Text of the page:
The general destination on our three-day foray to South Dakota was Mount Rushmore. As we neared the massive faces on the granite cliffside, I carefully navigated the left-hand turn in front of traffic to take my place in line to enter the parking lot. At the same time, my husband and step-daughter were agreeing "Yep. There it it. We saw it. We don't have to go in." (GAH!!!) Since I was in the driver's seat and it would have taken a lot of maneuvering to exit the entrance line (had I even decided to) AND this was the big thing I drove over 400 miles to see, we went inside. Because I said so.

After almost NOT seeing this view, I was adament in taking many, many pictures. Which all look basically the same. Even though I had already seen it when I was ten years old but they hadn't. 

So there!

Thank goodness I remembered this little treat...Bear Country, USA where you get to drive through an "open" wildlife preserve. Among over 100 bear residents, there are large fenced areas where pronghorn, bobcats, mountain lions, reindeer, wolves, coyotes, bighorn sheep, buffalo, elk, and many other animals roam. 

Please note the white van to the left of the rock where two beautiful wolves were sunning themselves. Inside was a family which included three children whose arms we could see reaching out and pointing to all of the animals. One was even on his dad's lap while driving through the preserve as was apparent in his side mirror.

In case you were wondering, yes, we were all cautioned to keep our doors and windows closed. 

I am not being insensitive when I quote someone in our car (it wasn't me, btw) who muttered "A certain candidate for the Darwin Award."

What we actually mistook for a bear but was a interesting charred area at the bottom of a tree. 

Next, Part 2 of the Circle Tour! 

Thursday, June 27, 2013

Holy Cow!


While June has been very hot and there has been a marked lack of precipitation, around my house I am living under the old adage, "When it rains, it pours."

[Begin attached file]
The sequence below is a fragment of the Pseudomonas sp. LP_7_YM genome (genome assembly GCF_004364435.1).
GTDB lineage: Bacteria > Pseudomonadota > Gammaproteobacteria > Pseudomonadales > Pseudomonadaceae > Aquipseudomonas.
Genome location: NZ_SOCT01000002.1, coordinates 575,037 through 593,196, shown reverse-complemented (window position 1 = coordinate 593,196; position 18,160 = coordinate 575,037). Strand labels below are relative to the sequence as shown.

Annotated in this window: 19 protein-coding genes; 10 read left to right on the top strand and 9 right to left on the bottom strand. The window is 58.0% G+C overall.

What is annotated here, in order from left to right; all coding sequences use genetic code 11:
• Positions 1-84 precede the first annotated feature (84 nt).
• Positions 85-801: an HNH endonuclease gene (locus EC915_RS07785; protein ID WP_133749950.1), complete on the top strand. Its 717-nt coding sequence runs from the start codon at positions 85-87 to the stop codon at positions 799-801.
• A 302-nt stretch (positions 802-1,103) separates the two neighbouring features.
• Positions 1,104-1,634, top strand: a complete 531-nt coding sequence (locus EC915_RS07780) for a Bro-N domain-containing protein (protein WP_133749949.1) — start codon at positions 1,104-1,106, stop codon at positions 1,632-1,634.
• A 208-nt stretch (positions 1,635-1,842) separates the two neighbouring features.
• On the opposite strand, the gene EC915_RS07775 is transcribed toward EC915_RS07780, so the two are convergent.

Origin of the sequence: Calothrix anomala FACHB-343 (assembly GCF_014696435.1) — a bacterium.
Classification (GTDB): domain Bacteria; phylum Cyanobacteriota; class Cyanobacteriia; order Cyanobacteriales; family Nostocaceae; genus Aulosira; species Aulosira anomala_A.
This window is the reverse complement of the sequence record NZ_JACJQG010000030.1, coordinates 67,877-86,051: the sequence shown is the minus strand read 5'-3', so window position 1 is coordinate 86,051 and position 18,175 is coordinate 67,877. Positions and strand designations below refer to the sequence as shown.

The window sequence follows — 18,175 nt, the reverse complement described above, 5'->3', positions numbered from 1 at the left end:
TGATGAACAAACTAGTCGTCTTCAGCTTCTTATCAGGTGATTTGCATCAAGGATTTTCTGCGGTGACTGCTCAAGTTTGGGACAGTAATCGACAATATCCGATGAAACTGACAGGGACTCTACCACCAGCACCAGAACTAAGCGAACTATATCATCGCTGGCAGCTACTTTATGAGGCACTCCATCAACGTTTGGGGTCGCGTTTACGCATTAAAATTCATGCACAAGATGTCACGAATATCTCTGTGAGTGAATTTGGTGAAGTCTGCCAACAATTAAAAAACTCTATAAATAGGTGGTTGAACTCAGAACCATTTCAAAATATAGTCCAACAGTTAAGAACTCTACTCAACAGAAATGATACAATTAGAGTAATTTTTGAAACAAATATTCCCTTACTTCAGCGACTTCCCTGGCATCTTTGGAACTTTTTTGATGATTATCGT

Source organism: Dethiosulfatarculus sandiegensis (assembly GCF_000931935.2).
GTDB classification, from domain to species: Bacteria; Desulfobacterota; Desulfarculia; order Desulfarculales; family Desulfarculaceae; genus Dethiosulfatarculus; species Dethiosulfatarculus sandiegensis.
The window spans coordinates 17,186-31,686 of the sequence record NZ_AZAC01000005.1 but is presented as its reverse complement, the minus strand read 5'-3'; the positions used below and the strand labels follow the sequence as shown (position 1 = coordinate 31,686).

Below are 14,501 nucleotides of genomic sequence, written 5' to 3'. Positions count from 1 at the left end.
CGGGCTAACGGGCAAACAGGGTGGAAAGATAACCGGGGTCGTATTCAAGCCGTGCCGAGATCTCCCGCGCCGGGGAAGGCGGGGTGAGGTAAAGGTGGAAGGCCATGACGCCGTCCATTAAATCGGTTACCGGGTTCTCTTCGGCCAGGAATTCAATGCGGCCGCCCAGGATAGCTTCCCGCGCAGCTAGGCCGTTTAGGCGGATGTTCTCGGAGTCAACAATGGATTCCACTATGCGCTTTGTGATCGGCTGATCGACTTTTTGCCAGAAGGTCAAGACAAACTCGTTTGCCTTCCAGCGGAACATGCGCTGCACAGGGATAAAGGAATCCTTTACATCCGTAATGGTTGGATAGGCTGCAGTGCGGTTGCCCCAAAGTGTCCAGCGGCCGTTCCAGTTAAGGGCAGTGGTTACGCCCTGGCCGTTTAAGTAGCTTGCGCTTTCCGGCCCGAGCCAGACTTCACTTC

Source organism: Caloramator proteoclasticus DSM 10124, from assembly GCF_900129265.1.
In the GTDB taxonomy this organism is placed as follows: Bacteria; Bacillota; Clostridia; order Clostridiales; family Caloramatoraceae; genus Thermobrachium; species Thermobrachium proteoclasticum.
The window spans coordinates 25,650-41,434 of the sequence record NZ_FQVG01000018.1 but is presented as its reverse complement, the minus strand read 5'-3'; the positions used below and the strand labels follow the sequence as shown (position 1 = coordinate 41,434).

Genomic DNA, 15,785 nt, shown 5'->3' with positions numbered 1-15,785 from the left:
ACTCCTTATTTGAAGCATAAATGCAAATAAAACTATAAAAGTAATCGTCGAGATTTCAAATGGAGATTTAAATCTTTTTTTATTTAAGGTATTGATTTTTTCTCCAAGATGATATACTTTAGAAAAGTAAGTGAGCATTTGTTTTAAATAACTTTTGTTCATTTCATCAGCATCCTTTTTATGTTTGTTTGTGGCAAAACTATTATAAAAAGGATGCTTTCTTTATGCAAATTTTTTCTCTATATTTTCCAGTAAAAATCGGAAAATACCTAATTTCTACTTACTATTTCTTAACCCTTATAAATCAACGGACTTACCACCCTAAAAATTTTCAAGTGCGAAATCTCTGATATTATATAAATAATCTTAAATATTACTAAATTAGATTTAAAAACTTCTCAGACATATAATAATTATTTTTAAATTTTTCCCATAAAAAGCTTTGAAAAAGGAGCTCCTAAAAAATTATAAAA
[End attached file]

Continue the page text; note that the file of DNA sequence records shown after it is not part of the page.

Without going into a great deal of detail, suffice to say that the last month has been very stressful.

My sweet, elderly father's mild dementia has started taking its toll, and my sisters and I are scrambling to find ways and benefits to make sure he can come back home from the short-term rehabilitation center, where it is familiar and "his." Medicare, Medicaid, private insurance, home-health care, 24-hour care, costs, Veterans Benefits, safety, and security, all have become email discussion topics amongst us in our frequent "reply-all" updates. We are finding, however, that these things move incredibly slow, and we are getting our lessons in patience. Everything seems to be on track - for now as we seem to be in the "hurry up and wait" mode...


Second, (and I would rather not get into any explanations) serious life-changing choices and the subsequent fall-out has been catching up with my grown son. Even though I love him with all of my heart, I also know it is his life to live, and learn from...

Add to that a collections subpoena for a shared insurance debt from 2009 of my husband and his ex-wife. A debt that my husband paid his share for (plus additional monies to her for) and a debt his ex-wife ... did not. The debt has been paid by my husband and a reimbursement agreement is pending...

On June 12, I also had to say good-bye to the German exchange student for whom I was the local coordinator for. It is still incredibly hard to believe that it has already been ten months since that shy, young girl stepped onto U.S. soil and became a part of my host family's home. What a wonderful, beautiful young woman left to fly back home. And what an amazing year it has been learning from her!

It is true, I am a born fretter.


Thank goodness for my "therapy" where I can keep my mind and my hands busy.





Come on July!